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NCJ Number: NCJ 241049     Find in a Library
Title: "Gang" as Empty Signifier in Contemporary Canadian Newspapers
Author(s): Chris Richardson ; Liam Kennedy
  Journal: Canadian Journal of Criminology and Criminal Justice  Volume:54  Issue:4  Dated:October 2012  Pages:443 to 479
Date Published: 10/2012
Page Count: 37
  Annotation: This study examined the use and meaning of the word “gang” in Canadian newspapers.
Abstract: The word gang appears frequently in newspapers. The meaning of this term, however, varies greatly depending on context. This study examines its different significations in the top-selling English-language newspapers in Canada. Taking almost 3,900 occurrences of the term and its variants (gangs, ganging, and ganged) in the Globe and Mail, the Toronto Star, the Vancouver Sun, and Montreal's Gazette, the authors analyze how journalists deploy the concept of gangs to describe diverse subjects from vandalism by teenagers to extortion by organized crime syndicates to terrorist plots by religious extremists as well as simply groups of friends or acquaintances with no criminal connections. Using Ernesto Laclau's concept of the empty signifier as the main theoretical framework, the authors argue that “gang” has been emptied of its meaning and, while its current uses are not necessarily indicative of conspiratorial or ideological strategies, this ambiguity risks being appropriated within hegemonic political discourses if not questioned and reassessed by journalists and readers. The authors conclude by suggesting ways to combat this problem of ambiguity and highlight the political implications that future researchers may explore in relation to mediated representations of crime. (Published Abstract)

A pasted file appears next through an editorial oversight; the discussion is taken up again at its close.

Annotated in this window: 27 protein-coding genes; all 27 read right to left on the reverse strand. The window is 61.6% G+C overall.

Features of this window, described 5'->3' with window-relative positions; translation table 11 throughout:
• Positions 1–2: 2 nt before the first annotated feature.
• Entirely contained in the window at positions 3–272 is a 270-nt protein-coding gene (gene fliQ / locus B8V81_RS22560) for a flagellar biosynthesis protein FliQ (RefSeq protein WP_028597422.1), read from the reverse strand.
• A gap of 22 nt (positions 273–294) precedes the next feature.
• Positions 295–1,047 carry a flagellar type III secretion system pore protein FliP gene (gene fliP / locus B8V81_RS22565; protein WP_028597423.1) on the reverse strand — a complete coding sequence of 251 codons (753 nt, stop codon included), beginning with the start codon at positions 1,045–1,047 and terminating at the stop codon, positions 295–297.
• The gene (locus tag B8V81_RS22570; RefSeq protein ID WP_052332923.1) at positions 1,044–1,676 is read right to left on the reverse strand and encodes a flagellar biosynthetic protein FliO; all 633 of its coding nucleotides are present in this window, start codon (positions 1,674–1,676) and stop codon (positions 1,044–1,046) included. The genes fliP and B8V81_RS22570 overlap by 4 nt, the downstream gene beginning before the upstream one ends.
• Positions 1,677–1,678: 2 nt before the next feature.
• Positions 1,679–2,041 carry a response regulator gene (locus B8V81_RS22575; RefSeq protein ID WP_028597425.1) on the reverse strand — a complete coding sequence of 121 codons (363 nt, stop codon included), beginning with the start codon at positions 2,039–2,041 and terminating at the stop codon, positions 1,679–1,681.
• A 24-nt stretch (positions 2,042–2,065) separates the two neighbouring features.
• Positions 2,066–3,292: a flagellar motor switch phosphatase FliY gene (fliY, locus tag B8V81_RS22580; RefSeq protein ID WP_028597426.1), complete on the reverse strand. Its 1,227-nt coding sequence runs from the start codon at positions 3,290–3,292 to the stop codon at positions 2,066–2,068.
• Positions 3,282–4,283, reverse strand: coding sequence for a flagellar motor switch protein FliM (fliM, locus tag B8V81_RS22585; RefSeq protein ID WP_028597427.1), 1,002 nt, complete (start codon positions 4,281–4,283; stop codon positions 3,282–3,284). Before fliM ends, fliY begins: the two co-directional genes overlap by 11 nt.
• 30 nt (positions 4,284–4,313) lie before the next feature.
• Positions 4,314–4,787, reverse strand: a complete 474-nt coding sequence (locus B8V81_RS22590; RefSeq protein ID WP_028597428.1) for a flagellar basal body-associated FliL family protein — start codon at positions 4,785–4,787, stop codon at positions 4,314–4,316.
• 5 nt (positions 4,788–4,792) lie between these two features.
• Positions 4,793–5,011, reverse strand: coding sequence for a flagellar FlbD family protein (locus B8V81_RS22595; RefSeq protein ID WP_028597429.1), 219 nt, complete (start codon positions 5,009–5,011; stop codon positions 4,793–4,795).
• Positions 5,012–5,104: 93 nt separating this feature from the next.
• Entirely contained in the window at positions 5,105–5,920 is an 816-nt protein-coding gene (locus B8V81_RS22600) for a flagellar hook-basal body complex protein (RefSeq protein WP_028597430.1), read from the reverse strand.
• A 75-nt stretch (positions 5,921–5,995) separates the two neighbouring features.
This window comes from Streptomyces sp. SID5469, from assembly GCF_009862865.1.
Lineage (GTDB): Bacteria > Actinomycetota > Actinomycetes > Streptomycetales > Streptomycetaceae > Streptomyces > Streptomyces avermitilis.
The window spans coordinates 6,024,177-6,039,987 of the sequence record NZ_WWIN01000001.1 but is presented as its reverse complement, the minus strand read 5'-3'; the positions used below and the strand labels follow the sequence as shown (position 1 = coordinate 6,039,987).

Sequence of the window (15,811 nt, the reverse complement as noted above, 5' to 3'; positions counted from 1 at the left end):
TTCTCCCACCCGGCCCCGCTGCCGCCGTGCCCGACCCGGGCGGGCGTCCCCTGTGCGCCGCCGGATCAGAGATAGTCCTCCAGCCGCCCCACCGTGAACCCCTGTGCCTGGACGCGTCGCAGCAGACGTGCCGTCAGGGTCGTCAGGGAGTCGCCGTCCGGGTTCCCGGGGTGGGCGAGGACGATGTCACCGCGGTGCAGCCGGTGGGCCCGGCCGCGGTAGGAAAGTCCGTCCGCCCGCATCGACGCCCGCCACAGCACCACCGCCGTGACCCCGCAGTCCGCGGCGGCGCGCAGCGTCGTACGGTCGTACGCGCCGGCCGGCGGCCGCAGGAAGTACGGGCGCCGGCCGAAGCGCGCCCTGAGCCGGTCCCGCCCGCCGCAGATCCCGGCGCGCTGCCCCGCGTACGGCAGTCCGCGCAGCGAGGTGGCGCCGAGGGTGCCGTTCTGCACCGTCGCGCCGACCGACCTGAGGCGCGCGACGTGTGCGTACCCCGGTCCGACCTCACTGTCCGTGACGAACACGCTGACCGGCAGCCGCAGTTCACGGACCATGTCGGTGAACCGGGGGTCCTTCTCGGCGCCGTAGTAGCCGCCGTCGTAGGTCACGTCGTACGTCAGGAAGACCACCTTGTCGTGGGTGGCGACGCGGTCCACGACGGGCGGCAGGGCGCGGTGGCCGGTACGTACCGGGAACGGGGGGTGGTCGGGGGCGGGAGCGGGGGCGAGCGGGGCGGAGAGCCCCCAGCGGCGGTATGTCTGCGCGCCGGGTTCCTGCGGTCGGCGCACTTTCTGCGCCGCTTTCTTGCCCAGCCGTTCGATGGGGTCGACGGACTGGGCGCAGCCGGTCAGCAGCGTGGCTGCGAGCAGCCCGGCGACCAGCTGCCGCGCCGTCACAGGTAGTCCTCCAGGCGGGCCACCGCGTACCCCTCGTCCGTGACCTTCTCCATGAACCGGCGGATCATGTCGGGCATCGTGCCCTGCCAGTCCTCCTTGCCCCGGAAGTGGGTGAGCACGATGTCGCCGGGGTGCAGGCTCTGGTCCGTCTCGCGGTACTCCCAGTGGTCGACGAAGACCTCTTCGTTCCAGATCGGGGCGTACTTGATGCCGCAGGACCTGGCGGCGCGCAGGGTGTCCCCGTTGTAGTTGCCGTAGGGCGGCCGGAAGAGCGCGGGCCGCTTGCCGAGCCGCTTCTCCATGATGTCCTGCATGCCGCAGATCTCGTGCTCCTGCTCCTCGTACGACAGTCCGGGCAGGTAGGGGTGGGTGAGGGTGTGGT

Main Term(s): Gangs
Index Term(s): Media coverage ; Gang Prevention ; Gang violence ; Canada
Publisher URL: 
Type: Research (Applied/Empirical)
Country: Canada
Language: English
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